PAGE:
(WASHINGTON, D.C.) — A new study of fully vaccinated health care workers has found that their chance of contracting COVID-19 is significantly lower.
The study says that infections among the fully vaccinated are extremely rare.
The data was complied by looking into the health records of 36,600 health care workers from the state of California — which is grappling with a higher than average COVID infection rate.
Among the health care workers who received both doses of the Pfizer or Moderna vaccine, less than one percent tested positive for COVID-19 after.
Dr. Shira Abeles and Dr. Francesca Torriani spoke with ABC News and said they found the results heartening.
“This study confirms that the vaccines are highly effective at preventing COVID-19,” both said. “It also serves as a reminder that vaccines are not 100% effective and there are ‘breakthrough’ cases.”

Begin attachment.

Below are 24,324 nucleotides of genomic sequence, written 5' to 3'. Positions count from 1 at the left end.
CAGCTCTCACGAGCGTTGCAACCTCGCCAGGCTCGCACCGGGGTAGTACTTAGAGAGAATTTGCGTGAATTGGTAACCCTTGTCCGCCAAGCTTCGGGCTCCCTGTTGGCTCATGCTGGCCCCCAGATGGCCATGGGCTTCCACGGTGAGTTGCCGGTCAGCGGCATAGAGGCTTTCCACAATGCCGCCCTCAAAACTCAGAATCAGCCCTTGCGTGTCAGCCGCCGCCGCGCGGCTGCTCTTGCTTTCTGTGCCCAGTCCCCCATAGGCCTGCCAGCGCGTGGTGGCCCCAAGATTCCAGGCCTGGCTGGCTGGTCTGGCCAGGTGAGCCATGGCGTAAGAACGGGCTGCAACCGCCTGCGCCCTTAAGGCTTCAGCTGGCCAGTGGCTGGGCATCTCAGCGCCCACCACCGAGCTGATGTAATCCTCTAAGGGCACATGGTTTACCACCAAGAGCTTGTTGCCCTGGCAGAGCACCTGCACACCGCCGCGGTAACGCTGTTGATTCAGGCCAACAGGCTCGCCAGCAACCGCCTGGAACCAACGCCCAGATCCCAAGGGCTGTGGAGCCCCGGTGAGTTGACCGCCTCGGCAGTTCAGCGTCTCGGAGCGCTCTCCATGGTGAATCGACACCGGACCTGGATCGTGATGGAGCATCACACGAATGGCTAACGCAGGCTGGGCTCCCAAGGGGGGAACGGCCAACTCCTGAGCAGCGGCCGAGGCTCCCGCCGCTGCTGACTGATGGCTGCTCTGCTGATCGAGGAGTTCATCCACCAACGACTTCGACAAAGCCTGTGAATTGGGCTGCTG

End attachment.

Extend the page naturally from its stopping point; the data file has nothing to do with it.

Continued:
The two also noted that this study looked into those working the front line, who are at higher risk of COVID exposure — on top of being from a state with a high number of new cases.
“The vaccines showed strong efficacy during a surge of cases in Southern California, which is great news for all of us,” both doctors, who work at UC San Diego Health, added.
Of the 36,659 workers vaccinated, 379 tested positive after receiving their first injection. That number significantly fell among those who received both rounds — to 37 people testing positive.
Among the small number of people who contracted COVID-19, none were hospitalized nor died. Meanwhile, the symptoms they had — if any — were milder than those who are still unvaccinated.
“We do hope this helps boost confidence in the vaccine,” said Abeles and Torriani.
The study lasted from December 16, 2020 until February 9.
The research was published in a letter to the New England Journal of Medicine on Tuesday.
COVID-19 has infected more than 30 million Americans, killing over 545,000, reports Johns Hopkins University.